Surviving Toddlerhood, Part 7: Conclusion

Toddlerhood is such a fun time. Challenging, but fun. It is, of course, important to remember that no two toddlers are the same. Some will be more demanding and some will be easier to work with. But, no matter what, a toddler is just a small person and if we remember where they are developmentally and what their needs are, toddlerhood doesn’t have to be so painful.

Toddlers want to know if they are good enough, if it is okay to be who they are. They are testing boundaries in attempts to figure out who they are and what they can and cannot do. They are also very egocentric. They cannot understand another person’s point of view. To them, the world literally is all about them. Sure, some toddlers are amazingly empathetic and caring (I know my son is probably the most caring person I know), but, most of the time, they are only thinking of what they like and what they want.

Toddlerhood is such a magical time, full of wonder and frustration. They are little explorers who will jump right into the middle of danger. They will push the boundaries and your limits. But they do this to figure out themselves and life. With some solid boundaries and ample opportunities to do self-guided exploration, they can discover their own sense of wonder, and you can experience the world through new eyes. I know my toddler is constantly doing this, always pushing and testing and discovering. It can be tough to let go, especially when they’re so young, but they need it.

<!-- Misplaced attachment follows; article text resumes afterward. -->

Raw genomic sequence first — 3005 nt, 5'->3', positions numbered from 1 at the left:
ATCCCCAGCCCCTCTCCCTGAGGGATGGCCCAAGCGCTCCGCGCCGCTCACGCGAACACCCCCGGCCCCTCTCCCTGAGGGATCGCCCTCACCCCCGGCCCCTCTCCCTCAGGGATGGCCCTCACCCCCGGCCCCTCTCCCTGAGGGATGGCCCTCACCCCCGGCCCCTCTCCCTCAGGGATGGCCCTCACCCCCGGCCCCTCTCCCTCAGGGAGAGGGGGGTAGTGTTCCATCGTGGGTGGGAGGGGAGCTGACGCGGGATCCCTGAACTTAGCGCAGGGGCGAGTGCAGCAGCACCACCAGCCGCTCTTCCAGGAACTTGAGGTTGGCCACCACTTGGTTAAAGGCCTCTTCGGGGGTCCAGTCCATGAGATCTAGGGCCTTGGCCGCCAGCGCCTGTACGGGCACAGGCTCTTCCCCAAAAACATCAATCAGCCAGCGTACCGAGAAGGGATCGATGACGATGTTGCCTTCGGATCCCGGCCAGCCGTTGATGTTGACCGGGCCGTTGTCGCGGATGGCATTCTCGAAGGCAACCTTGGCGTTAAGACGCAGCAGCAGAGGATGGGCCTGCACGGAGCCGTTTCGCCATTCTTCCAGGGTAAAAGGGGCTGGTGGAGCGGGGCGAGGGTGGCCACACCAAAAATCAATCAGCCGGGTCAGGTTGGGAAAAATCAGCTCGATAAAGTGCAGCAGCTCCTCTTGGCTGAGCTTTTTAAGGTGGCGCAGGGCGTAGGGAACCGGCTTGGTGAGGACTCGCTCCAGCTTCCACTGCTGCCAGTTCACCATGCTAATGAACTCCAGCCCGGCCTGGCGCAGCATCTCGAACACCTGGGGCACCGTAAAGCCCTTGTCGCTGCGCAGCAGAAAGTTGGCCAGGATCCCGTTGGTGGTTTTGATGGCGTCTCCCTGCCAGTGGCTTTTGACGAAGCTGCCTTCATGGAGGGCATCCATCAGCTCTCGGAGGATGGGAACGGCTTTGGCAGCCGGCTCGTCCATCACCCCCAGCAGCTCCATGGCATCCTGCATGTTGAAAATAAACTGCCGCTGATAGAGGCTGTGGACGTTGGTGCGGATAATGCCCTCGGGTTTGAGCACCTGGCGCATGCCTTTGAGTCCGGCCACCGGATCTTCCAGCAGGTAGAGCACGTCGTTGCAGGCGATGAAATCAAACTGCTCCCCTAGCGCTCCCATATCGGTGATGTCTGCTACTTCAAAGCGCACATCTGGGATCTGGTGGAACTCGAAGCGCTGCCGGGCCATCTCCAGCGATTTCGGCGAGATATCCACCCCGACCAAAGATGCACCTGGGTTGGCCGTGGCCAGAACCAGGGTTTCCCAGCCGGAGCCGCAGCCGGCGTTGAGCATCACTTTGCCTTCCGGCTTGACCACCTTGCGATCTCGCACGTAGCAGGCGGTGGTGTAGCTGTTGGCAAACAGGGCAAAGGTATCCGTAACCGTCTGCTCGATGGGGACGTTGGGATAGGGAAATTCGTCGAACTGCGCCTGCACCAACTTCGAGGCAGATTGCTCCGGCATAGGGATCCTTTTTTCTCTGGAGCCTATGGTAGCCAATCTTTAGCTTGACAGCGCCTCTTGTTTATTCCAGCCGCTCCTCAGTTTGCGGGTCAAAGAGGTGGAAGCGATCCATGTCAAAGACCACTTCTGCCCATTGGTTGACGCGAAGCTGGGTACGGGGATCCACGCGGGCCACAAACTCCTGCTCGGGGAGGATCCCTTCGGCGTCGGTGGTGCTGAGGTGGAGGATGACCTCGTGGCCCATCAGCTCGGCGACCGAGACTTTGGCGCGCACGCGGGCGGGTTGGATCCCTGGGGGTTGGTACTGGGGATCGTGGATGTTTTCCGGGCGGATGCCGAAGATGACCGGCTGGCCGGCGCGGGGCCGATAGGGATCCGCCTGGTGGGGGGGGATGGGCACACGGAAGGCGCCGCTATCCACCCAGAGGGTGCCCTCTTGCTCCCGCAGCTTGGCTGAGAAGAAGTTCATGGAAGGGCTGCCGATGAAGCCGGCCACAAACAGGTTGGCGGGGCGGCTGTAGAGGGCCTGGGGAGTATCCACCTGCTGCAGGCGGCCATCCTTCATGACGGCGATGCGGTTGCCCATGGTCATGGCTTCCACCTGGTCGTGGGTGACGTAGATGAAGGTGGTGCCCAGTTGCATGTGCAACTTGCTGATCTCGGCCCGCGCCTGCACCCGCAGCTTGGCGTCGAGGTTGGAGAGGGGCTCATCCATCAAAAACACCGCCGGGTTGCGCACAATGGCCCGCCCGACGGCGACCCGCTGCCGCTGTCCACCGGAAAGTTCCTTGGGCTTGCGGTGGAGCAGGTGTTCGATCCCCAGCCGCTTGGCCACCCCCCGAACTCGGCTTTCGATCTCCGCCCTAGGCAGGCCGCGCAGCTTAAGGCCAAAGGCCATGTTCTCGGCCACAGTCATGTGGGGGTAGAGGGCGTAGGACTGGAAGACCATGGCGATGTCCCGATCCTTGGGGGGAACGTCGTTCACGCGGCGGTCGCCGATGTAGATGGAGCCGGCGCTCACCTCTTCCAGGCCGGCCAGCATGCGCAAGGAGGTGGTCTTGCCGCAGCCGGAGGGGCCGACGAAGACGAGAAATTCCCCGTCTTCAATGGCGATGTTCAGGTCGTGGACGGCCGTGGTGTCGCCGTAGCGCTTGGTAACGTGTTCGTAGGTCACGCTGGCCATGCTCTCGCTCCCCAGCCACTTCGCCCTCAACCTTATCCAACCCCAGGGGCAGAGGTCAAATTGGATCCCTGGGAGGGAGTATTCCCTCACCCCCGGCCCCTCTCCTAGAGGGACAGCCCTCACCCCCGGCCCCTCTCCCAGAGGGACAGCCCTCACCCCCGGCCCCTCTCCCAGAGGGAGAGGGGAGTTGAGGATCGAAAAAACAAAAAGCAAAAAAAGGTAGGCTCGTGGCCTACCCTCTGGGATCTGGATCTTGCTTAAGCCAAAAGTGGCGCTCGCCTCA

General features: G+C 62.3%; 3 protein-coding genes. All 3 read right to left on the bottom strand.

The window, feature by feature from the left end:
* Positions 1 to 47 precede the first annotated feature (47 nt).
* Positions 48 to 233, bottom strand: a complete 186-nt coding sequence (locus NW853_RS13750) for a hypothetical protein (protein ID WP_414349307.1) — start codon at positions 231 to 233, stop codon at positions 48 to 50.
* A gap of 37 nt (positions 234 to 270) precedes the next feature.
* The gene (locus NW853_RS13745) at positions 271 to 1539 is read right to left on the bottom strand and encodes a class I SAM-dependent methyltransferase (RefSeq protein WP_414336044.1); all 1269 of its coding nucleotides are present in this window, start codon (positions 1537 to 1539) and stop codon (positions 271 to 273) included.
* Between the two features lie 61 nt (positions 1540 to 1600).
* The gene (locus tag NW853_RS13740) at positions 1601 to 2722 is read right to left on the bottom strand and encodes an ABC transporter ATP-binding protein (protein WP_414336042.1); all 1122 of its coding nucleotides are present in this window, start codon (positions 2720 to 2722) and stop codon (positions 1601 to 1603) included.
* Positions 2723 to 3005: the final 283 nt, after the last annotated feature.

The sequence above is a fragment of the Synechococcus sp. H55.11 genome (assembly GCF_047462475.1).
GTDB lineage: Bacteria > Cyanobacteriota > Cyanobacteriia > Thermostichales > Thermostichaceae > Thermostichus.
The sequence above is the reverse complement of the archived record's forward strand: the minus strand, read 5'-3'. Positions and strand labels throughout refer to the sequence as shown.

Want to know a few things that help me?

Off and on for the past 10 years I have worked as a behavior interventionist for children with autism. I picked up a few things since most of the children I worked with were toddlers.

  • Be fun. Be so much fun they never want you to leave. Well, actually, be so much fun that they become tired and will take that nap! But, seriously, be fun and engaging. I’ve found that the more attention and the more fun I bring to the table, the better behaved my toddler is. Being punished takes away that fun and attention, and most kids don’t like that.
  • Provide ample learning opportunities. I’m not the type of person who will punish the first time a bad behavior occurs. I will, though, reward a positive behavior or response. But I don’t punish. I give a warning, explaining why the behavior was wrong, what to do instead, and what will happen the next time. Of course, the standard is to punish the first time so they learn, but are they learning or are they living in fear because the punishment frightened them since they had no idea what they were doing was wrong? I don’t know about your toddler, but mine takes the warning to heart and doesn’t repeat a bad behavior most of the time.
  • Teach in steps. Don’t expect a toddler to be able to do something in one try. Don’t expect a toddler to be able to clean up an entire mess on their own. The mess is easy to make, but the clean up is usually more structured and may be harder for a toddler to remember or figure out. Guide your toddler and help. Teach as you go along and give increasing responsibility to your toddler as they learn.